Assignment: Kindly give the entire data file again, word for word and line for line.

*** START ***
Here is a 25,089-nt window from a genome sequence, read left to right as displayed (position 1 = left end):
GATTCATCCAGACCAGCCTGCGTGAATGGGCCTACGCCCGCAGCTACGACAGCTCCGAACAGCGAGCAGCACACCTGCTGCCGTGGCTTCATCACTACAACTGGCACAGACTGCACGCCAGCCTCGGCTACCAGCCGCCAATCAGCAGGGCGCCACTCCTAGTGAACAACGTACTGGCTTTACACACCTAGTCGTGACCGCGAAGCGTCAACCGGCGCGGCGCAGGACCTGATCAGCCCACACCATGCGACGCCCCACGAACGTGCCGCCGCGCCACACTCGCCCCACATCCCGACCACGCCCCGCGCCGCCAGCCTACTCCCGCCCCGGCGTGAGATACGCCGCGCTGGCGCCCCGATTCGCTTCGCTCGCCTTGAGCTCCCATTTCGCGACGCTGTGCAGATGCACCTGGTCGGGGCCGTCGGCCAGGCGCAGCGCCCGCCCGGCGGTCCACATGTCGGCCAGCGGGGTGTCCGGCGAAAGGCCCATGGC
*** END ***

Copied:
Here is a 25,089-nt window from a genome sequence, read left to right as displayed (position 1 = left end):
GATTCATCCAGACCAGCCTGCGTGAATGGGCCTACGCCCGCAGCTACGACAGCTCCGAACAGCGAGCAGCACACCTGCTGCCGTGGCTTCATCACTACAACTGGCACAGACTGCACGCCAGCCTCGGCTACCAGCCGCCAATCAGCAGGGCGCCACTCCTAGTGAACAACGTACTGGCTTTACACACCTAGTCGTGACCGCGAAGCGTCAACCGGCGCGGCGCAGGACCTGATCAGCCCACACCATGCGACGCCCCACGAACGTGCCGCCGCGCCACACTCGCCCCACATCCCGACCACGCCCCGCGCCGCCAGCCTACTCCCGCCCCGGCGTGAGATACGCCGCGCTGGCGCCCCGATTCGCTTCGCTCGCCTTGAGCTCCCATTTCGCGACGCTGTGCAGATGCACCTGGTCGGGGCCGTCGGCCAGGCGCAGCGCCCGCCCGGCGGTCCACATGTCGGCCAGCGGGGTGTCCGGCGAAAGGCCCATGGC